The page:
|Save page Remove page||Previous||1 of 4||Next|
small (250x250 max)
medium (500x500 max)
large ( > 500x500)
Loading content ...
>Oj. ¦-: ^¦.,.,*sa;-'-.--.»-«.--¦.. m iPIf Wf Hi #li2iitr1itr^ •iias PUBLISHED EVERY WEDiVESDAY AND SATimOAY, AT FOUR DOLLARS PER ANNUM, IN ADVANCE. BY E. VVATERMAN. ©EanqETowN, s. c. Wednesday, may 26, i84i VOL. I..... KO 22. LOVE OF HOME. In the pursuit of happiness, in which all are, to a greater or less degrefo- engaged we nol unfrequently overlook the source of the purest, and most substauiiul of sAl earth's joys. We rove far, Tiid toil hard for that which may, most easily, he obtain¬ ed at our own firesides. Home is.tbe con- geni-at soil ofthe purest affetti(')l'i.'*, and the noblest virtues of the heart. Why lias •iod filled the earth wkh these litrfe ijahds of united iiK^ividuals, callct! ^rnilies, if he had not. in this arinti^euieHt, diAiigned to piomollie'tii'e virtues ami the happiness of men. If there lie any filing that will soothe the agitating -iJasbions of tlw souL: whic-h will calm that lurbulen. c of feeling vvhich ihe din uikI bttstle of tbe world sufrequem ly excite, it is the soothing »fluence cif a' cheeiful fireside. Ifyou vvould find the noblest specimens of human natui-e'—if you would lhi(J vvaiin 8y*ipaihy. and ovoi- itowing kindness, most bai-nioniouoly uni¬ ted vvith'-CiihyiclAing integrity, with muHty independence, you niusi go to tlie man whose aflfections luie him to the serene eujuyinentH (if domestic life; who goes out into the world to discharge his duties, and huties, himto bis quiet home for happi¬ ness and reposi). Waaliington was tuni- Vientiy such a man. It was lus attachment for piivaie life, his fondness for the seclu¬ sion of his own family, his love for Mount \' ehiOiii which preserved him from ambi- tiaus unhallowed aspirings, and gave him 6 place in the heart ol" ffveVy Artlericaii. The feelings aud aftlsctions which are una¬ voidably cheiis'hed by the kifltience* ofdo- tnestic life, are totally at variaijce vvith the t'.nvyingSj and jealousies, and .towei ing ambition which hava scattered desolation over the World, aud have sent" weeping aud rnourniiig to so mahy families. -Home is tlie citaxJel in which we select our weu-, pons, und ^'ivd on ibc armor which shilK foilrty Us against tho tentpta'iiiills of the world': '^nd it is with ibe utmost diliicul^' tliut ai»y »>ne can aci.)uii;ie or lelaiu ilii^.^u. feelings of symputliy , ot goiiei'n,sity, of en"- lurgod pbilaiilbropy, which alliines adorn our species, if tbeie be ndt the influence. of home to give birth to these ufteciioNs and lo uuriure llifcnl. 1 hb v\-isdi;ui of God is niOiil miinite.;lly exhibited in the I'ostruinl which home almost iu'«vitably lliFows a- lound us. You can liaidly find ki tlib World an abandiined man, who has hot a- Iiapdohed the jilt's of domestic life. Theie is something in the very a'traesiiheie vvhich surrounds the family heailh, wiiich wih not alhiw vice tu luxur'iute there. Ifyou wish to fihd the profligato and the degra¬ ded, you must turn away fiom that h ily sancluaiy, aud seek them in hauuts oikifO- velry. On tho other ha;id if "you fi<id a yonng man who does not love home, wlrose taste is formed for othei joys, who can see no happiness in.the serene enjoyment of the domestic circle, you may depend upon it h« is not to bo trusted. And the unfor- tunaie being who is bound to him by wed¬ lock must pass her solitary evening?,weep¬ ing ovfcr her husband's violated vows. Bui he who has in early life, actjiihed a fmid- jiess for fireside joys, and whose heart is pantiiig for a home ofhis own, will find that joys bloom bi-ightly enough thcie, to lillurehis prescencc. lie will go out into tho world to do his business, an^ Btime Viack to his home for his rest and his joy. He will liayejio inducement to seek plea¬ sures iti scenes of temptation antl vice. R' ,a p'lreii't w«uld cheri.sh principles of virtue in the bosoms of fcis children, lie triust en- deavorto smround home with those charms, which will call baclMheir'hearts, when ex¬ posed to the cares atid le'ftiptatioitis ofthe world. There is now a young ineti, who ip a vverithei-beaten saikiV, pursuing whaltJ's iu thu Pacific Ocean. A few years siFce, he was the child of indulgence, and in the elegant jiaities of his fither's house, he saw the most refilled company tlve eountry could affcrrd. A few months since, in one ofthe seaports in this c-uintry, he entered a (ftiire, utid said to the clerks, while weep¬ ing like a ciiild,—'Can you not give trie som'e work to do? I have spent every ceui of my wages, and am almost starved.' 'fhe clerk accompanied 'him down upon the wharf, and engaged him a few hours woilrin rolling barr Is of oil. The cleik, who had known this young man uuder the very dii}vrcnicii'«umstancus ofhis foimer years, said to him^ "^What vvould your sjster think, if she should, see you, so dis.sipated and wretched.' He sternly replied. 'Don't mention my sistei 's name to me. I cannot bear tn^u and sec her; you ought not to mention her to Such awrptch as I.' His heart, degiadcd by every scene of vice, was still suii.-iiiive ai the recollection of a virtuous h<imo. Aud tliis recollection wus the only i estraitit he felt, I cannot cinceive auy influences, iu- de])endenily ofthose principles of^religiou; which make us new creatHtes in Chiiit Jpsus, calculated to produce so powerful an impression in pre.serviug from sin, and in-guiding to purity atjd peaee.i—Boston Ch.Reg". . ^ #¦ VVlU.SKi-Y AiM> Till. MONKEV. * During a recent series of meetiii'^ hi N. l''oik city, bne of the iffitogates from the Ualtiiil*i-e T(^m]ierance r^ociely, lela'teil the f'.illiiwing:—[ v\-e cojiy fioin the Am. Temp. lJnion.]-^_n'ce/i/y Meacnget.' iSir. Pidlai'd concluded ihe iTietJtiug. H'e said he was -a kind of old liutchei to liring uji the rear. So much ^ud been' said, he scarce knew what to talk ahoul. Hut tbeic was one thiim ho would talk ti bout, find aUvays"inteniled to. For fifteen years be was iu tliogutte , tho watch-house tbe-jail, ahd, if he had had justice dmu! him, had once been in ihe I'leuitentiaiy. Ho had seen as much miseries of drunk¬ enness as J oihaps any man, uud he vva.~ now determined if possible to prit Jihvn alcohol and-drive it out of the ciiuntry; Men boasted that lliey were not drunk¬ ards, but only moderate drinkers. He did OMve, but he believed that if six glas¬ ses made a man- a drunkuid,'Im who drunk one glass was at least dtie i fxth of a drunkard. Men would got drunltorM'e (JU' twicti-and not call themselves- drunk¬ ards, and then they would got drunk a- gain. They had uot the abhorrence of die thin «, and they had self-control of the beast. Ih his (4rinking> days ho wus tint compaaion ofa man down in Aiino Arun¬ del county, who hjid a Monkey which he valued at a thousand dollars. "We always took hiin out OB our chcsuitt parties. He shook all our cheshiite for us, and when he could not shake them off he wrtuld go to the,very end ofthe limb and knock them off wirh kis fist,. This vvas groat spoil for us. One day wn stopped at a tavero and drank freely. About a half a gliias of whiskey w%s left, and .1 ack took tbe glass und drank it all up. Soon he was merry, skipped, hopped, and danced^ and set ijs all in a roar of laughter, lack was drunk. W'e all agreed, Ax of utf, .that we wctsld come to the tavpm next day and get Jack drunk again, and have spc^rt all day. I called ih the morniug at my friend's ho\ise. We went out for Jack. Instead of being as usual on his box, he .was t)ut to be suen. x-V'e looked insde and h»- wus crouched up in a heap.ir-Come out here, said his masier. Jack ckrne out on three l.eg~', liis fore paw Was ou his head. Jack had the headache.I kiie.v what was the matter wi(h him. He felt just as 1 had felt many a morniug. Jack wru sick and couldn't go. So vve put ofl" thre'e days.—We then met, aiid while drinking, a glass was pro vided for Jack. But where was hi ?— Skuikingaround behind thechaiis. Come here, Jack, said his mastgr, and drink ludding out tbe glass tu him. jack re- ireated, and as ihe door opened he split out, and in a moment was oi) the top of ^iio house. His master went out and ¦md sailed him down. He got a c<i>y-skin md shook it at hitn. Jack sal on th'' lidge pole aud vvould not coniq.. His m.usier got a gull and piTinied at liim A r^io-.ikey is inijch ofiuid of a gun. .JacJ; slip]ied over Hie buck side of the roof. His niaaiei then got two guns and planted one on each aide ()f th'e hou.-e, when the m'lnkey see¬ ing his bad predicameni, at once wuipped upon tho (ihiiniiey aii(), doWi) ia -oQe of, the flues, holding (in by his fou* paws- I'bat man kept that monkey twelve years and "could rttevfer get hiift to taste oiie diop fif whisk y. The beast had more sense than a man, who has an imniortal s(*ul and things hiiiiself the first, and ought to think himself the first of all creation. Mr fVniaid addressed himself to the youth, aud ill* ^lew of bis example urged them all to si^ the total abstiiieriCe pledge wbilQ ihey Were young. Bbch Was the den;*© cfoTvd that Jione could ^ii'ne up to :igu the pledge. A few papers were circuUlod, und ioO nuniea jivere obtained. il.iri.o u»' t^i.\.u.'.^jL. Tho fullovviiig are the I'jiles oi' interest- in ifie ^a.t^s und Terrkociesuf the Union logether wilh the ]iuiiiabiiiunt of uaury. It IS a valuable staieineut, aud sliould Oe pittSKived. .« .. > - Muiuu, li por cent,: foifijit the debt or claim. New Hampshire, 6 per cent: foifeit of Cliiue times the uuiuunl uuluwt'uily lakeu. Voinnint, 6 per cent: lucuvery inac¬ tion' with cost, Ma.ssAchusetts, 6 per cent: forfeit of hree-lbld the usury. Rhode l.slund, li per cent: forfeit ol tbe liioiiey and inlerest on the debt. Connecticut, 6 per cent: forfjiit irf tin) whole debt. N^w York, 7 per cent: foi foil of the whole debt. Now J orsoy, 6 per cent; forfeit of the vvhole debt. ! Pennsylvania, 6 per cent: forfeit ofth* vvhole debt. Delaware, 6 per cent: forfeit of the wholi debt. Mar, land, 6 per (•»nt: on tobacco chti' tracts 8 per cent. Usurio'n contracts void. Virginia,6yer cent: forfeit doublilhV usury taken. ]|«forth Carolina, 6 per ceht^ C<^ntraCt§ f<*r Usury void-i forfeit double the uaury. South Carohfia, 7 percent: Forfeit for interest and premium taken vlnth Ciisitis to debtor. Georgia, 8 per cent: forfeit of thr«« tithes the usuVyand contract void. Alabama, 8 per cont: forfeit oif interest and usury. Mississippi, 8 per cent: by contract aa high as 10—-usury recoverable io action of debt. ^ Loursaria, 5 per cent: bank interest 6 : conveoiional-Vas higl)- as 10: boyond eontract void. Tennessee, 6 per cent: usuriou* coft* tract void. Kentuckey, 6 per cent: usury be ri. covered.-with cost; Ohio, 6 per cent: usurious contract voii Indiana, <> per certl: on written agree- ment may go on tis high as 10 : penalty of usury a fine of double the excess. IhiiKjis, 6 per cent: thiee fold amount of the whole interest. Missouri, 6 per cent: by agreement, ail high as 10: if bieyond, forfeit ofthe wbofa 44il«#r<M7t Jif«., aiij o'Pitiv USUI V Tukcn. Mtciiigati, 7 percent: forfeit forthe u»« ury takon and one-foarth the debt. Arkansas, 6 per cent: by agroetrteiit, any r.ae not higher than 10. Amount of usury recov'erahfe, btfi contracts void. Florida, 8 per cent: fiirfeit of inl^ilt ariJ-ex(;essin case of usury. Wisc'onsin, 7 per cent: by agreement not over 12: forfeit treble tiie excess. On debts and judgments in favoi ofthe United States> interest is computed at six per cent a year. Thus, thei-fe is riijt a sirtgle State or Ter» I'itary wliere a'n enlightened system pre¬ vails upon the subject of interest, for all the laws limiting the price of money ought to bn repealed.-—LoMMDiW* Advertiier, A chapter on Mattimony.—'ritere are four sorts of women, says the Philadel¬ phia North American, among the candi¬ dates for mairimonv corresponding to wivesi companions, ladies, and ladies of fisliioii. Oue weds a wife, hianies a coinjiatiion, cduits a lady, and becomes affia-need to a lady of fashion. Ono ia happy with u wife, contented witli a com- patiioii, livfs in a.quiei way wilh a lady, aud maii'rtges tg gel along vviili a lady of lishion. One is loved by a wife, well rreatedvvitli a rompmiion, esteemed by a lad}, and inlerated by a lady of fashion. Oiii! is one body and oncsoul with a wife a cou.ple with a companien, a family with a lady, and a house keejier vvith a lady oflii.-<lm>ii. When a man is sick, he is iiMideily nursed by his wife, pitied by his c(Un.pauioii, visited by the laiiy, and in- quiieil afler by the lady of fiishion. Jf lue husband dies, the wife is inconsola¬ ble, the companion mourns for him, the fady is married in a year, and the lady of fashion forgets him in six weeks. For wrdows are singular creatures; they re- somble green wood, whitrh while it ia burning oh one side, is weeping qq tb« olhtr.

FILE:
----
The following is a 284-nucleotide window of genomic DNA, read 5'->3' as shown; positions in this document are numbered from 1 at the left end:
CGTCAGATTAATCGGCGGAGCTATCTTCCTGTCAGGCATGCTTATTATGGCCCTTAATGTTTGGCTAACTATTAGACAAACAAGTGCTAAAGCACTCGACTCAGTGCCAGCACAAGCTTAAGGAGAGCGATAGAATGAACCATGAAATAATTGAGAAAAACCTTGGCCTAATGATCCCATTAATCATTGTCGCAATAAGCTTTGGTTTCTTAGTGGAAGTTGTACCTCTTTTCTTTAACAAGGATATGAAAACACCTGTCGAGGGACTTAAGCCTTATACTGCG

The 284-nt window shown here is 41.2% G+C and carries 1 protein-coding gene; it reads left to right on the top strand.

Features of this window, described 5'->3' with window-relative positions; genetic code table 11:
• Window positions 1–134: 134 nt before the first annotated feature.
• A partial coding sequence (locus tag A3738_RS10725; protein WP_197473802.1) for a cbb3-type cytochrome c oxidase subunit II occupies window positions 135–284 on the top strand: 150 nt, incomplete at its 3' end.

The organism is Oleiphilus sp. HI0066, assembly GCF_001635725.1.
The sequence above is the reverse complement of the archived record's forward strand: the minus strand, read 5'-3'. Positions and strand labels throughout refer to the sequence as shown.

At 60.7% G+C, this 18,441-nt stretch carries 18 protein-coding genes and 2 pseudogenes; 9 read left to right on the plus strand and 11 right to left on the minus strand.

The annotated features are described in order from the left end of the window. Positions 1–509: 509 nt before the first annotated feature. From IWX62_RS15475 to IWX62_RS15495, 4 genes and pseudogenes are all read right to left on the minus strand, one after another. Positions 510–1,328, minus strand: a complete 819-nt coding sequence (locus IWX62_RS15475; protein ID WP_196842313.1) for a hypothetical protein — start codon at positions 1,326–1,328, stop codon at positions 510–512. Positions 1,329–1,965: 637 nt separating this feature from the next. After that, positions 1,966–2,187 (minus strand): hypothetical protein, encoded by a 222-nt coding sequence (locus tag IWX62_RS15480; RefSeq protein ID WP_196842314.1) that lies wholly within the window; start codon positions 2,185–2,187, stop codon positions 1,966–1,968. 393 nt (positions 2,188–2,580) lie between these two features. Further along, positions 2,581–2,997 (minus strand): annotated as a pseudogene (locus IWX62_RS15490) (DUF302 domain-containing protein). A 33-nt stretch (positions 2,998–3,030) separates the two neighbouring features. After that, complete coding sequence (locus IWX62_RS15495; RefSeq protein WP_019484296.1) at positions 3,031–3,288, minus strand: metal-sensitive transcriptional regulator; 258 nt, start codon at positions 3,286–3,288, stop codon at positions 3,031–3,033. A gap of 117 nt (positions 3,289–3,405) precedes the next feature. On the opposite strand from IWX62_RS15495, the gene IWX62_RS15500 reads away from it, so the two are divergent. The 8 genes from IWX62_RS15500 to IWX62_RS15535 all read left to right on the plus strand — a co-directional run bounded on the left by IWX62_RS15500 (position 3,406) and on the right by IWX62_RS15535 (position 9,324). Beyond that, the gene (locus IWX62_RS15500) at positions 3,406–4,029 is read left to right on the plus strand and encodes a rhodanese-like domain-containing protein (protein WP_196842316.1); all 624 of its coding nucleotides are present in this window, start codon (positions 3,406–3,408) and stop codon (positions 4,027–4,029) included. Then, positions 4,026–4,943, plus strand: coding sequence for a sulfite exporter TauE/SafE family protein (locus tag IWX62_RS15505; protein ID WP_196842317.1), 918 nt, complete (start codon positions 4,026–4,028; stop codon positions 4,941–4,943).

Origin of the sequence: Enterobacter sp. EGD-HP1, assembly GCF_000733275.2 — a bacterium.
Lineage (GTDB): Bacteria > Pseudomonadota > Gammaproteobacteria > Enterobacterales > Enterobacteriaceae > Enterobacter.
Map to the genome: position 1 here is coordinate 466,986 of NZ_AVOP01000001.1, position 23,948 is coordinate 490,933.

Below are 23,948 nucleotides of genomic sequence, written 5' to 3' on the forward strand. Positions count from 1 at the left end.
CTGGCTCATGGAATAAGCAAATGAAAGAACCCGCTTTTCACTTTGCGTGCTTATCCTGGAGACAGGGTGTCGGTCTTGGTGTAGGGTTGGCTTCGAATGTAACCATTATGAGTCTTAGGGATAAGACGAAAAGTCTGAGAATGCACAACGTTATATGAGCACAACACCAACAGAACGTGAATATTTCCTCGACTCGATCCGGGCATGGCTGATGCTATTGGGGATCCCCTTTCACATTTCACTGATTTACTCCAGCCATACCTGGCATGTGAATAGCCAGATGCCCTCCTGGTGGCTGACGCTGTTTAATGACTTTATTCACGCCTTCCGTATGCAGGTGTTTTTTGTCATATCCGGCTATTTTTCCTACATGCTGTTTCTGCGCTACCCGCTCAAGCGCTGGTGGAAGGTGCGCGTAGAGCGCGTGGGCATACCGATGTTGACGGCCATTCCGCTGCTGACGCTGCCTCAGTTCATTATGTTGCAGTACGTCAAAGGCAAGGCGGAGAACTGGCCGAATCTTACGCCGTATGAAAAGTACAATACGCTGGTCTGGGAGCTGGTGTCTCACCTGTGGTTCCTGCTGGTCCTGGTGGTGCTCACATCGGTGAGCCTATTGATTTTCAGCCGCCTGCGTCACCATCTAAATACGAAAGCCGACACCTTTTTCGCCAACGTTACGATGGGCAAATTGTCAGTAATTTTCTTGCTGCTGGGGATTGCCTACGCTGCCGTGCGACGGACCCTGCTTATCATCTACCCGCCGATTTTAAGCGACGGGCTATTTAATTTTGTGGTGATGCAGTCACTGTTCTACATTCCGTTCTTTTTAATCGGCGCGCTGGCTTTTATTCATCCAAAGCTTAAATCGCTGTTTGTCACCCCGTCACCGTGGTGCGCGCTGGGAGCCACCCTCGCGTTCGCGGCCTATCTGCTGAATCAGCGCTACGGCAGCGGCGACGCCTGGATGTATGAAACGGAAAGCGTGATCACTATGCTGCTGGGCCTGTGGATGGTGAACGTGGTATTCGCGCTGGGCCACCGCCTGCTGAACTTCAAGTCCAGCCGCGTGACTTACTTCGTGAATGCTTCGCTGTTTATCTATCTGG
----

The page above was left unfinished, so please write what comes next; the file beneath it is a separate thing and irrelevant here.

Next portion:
|Description||A twenty year span of life in Georgetown County and the United States of America.|
|Rights||This newspaper belongs to the Georgetown County Library. Please contact the library at 405 Cleland Street, Georgetown SC 29440 for more information.|
|Coverage||United States; South Carolina; Georgetown County;|